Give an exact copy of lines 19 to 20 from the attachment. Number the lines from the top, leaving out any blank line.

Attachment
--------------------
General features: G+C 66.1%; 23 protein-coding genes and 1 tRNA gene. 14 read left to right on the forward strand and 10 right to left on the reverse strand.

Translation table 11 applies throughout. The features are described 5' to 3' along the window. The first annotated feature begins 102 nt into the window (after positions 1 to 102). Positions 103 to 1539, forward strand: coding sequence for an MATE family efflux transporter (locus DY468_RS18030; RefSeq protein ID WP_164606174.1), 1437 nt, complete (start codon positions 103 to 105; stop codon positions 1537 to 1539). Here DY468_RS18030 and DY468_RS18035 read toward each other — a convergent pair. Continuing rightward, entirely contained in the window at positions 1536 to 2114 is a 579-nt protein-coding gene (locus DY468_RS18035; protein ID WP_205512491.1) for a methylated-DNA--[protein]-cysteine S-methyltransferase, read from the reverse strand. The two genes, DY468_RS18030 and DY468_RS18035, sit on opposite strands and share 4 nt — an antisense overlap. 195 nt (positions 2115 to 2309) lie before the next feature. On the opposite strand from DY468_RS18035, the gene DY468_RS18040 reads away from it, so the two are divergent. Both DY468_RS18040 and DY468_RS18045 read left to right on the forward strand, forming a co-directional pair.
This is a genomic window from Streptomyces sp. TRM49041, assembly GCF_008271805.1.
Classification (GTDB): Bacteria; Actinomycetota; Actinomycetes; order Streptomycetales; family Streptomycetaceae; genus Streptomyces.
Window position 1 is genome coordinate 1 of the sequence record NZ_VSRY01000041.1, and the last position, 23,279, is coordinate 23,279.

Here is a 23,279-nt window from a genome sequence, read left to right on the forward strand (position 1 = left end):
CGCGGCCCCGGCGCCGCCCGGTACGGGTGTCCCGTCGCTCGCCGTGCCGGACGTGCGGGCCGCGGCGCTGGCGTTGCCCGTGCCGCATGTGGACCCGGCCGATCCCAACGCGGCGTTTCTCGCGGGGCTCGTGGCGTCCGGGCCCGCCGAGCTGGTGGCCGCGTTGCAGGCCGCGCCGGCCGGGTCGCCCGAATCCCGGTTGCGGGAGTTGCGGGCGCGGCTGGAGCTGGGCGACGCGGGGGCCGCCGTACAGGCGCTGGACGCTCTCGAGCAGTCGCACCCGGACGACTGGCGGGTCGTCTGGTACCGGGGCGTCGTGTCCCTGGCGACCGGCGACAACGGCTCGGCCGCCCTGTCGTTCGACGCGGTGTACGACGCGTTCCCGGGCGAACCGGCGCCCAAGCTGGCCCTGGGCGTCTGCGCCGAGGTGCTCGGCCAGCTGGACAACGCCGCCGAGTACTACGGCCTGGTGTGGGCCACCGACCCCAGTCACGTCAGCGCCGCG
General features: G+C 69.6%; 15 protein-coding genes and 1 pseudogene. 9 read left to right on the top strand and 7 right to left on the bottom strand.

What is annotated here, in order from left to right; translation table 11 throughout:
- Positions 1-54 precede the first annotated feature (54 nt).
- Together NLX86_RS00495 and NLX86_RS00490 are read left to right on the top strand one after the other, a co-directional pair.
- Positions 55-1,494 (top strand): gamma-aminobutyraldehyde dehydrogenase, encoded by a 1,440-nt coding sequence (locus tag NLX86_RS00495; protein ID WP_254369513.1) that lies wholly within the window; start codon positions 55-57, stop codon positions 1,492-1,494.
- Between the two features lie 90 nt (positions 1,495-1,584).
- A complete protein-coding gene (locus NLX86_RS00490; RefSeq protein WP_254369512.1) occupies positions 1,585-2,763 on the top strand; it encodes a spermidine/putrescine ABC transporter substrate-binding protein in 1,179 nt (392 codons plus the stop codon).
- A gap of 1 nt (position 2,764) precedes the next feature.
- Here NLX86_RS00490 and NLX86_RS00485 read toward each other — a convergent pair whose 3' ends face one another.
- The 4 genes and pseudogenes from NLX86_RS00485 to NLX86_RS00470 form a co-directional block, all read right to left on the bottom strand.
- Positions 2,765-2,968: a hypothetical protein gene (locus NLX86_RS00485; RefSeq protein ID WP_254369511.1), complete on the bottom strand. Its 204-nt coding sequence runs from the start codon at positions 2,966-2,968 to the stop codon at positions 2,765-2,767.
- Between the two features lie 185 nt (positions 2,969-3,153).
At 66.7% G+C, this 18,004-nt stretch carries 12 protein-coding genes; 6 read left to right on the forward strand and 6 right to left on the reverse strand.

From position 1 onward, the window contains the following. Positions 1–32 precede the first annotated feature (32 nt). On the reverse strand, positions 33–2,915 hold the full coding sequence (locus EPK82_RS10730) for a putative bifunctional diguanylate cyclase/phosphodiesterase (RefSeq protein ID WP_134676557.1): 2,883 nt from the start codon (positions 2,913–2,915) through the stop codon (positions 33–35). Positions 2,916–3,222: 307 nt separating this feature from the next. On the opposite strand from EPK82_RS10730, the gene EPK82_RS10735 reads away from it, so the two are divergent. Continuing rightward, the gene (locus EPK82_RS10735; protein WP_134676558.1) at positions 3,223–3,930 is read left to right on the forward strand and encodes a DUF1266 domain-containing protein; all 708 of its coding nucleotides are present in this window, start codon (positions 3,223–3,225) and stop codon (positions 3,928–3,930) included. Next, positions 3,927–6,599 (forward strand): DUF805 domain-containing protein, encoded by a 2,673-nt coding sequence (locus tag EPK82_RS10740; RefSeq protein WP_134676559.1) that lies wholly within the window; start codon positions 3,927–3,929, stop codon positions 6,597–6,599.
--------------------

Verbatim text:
- Between the two features lie 185 nt (positions 2,969-3,153).
At 66.7% G+C, this 18,004-nt stretch carries 12 protein-coding genes; 6 read left to right on the forward strand and 6 right to left on the reverse strand.